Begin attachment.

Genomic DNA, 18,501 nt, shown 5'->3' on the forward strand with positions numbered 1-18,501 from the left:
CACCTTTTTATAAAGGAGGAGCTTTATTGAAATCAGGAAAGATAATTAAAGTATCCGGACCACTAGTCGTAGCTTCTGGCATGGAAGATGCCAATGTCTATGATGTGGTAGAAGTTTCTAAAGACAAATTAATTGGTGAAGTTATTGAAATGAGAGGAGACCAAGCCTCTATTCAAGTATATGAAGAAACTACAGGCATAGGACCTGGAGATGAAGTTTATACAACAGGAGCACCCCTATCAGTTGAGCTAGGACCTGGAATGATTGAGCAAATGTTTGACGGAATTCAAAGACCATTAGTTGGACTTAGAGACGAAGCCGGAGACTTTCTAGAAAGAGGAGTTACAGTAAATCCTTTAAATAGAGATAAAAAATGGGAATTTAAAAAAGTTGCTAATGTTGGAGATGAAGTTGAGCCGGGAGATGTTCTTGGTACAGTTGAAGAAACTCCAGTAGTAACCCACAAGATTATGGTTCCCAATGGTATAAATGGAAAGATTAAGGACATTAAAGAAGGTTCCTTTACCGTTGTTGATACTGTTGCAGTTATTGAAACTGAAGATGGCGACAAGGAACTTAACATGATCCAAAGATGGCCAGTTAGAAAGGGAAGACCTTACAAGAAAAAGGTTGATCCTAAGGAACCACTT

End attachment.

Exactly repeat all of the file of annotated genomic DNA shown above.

Genomic DNA, 18,501 nt, shown 5'->3' on the forward strand with positions numbered 1-18,501 from the left:
CACCTTTTTATAAAGGAGGAGCTTTATTGAAATCAGGAAAGATAATTAAAGTATCCGGACCACTAGTCGTAGCTTCTGGCATGGAAGATGCCAATGTCTATGATGTGGTAGAAGTTTCTAAAGACAAATTAATTGGTGAAGTTATTGAAATGAGAGGAGACCAAGCCTCTATTCAAGTATATGAAGAAACTACAGGCATAGGACCTGGAGATGAAGTTTATACAACAGGAGCACCCCTATCAGTTGAGCTAGGACCTGGAATGATTGAGCAAATGTTTGACGGAATTCAAAGACCATTAGTTGGACTTAGAGACGAAGCCGGAGACTTTCTAGAAAGAGGAGTTACAGTAAATCCTTTAAATAGAGATAAAAAATGGGAATTTAAAAAAGTTGCTAATGTTGGAGATGAAGTTGAGCCGGGAGATGTTCTTGGTACAGTTGAAGAAACTCCAGTAGTAACCCACAAGATTATGGTTCCCAATGGTATAAATGGAAAGATTAAGGACATTAAAGAAGGTTCCTTTACCGTTGTTGATACTGTTGCAGTTATTGAAACTGAAGATGGCGACAAGGAACTTAACATGATCCAAAGATGGCCAGTTAGAAAGGGAAGACCTTACAAGAAAAAGGTTGATCCTAAGGAACCACTT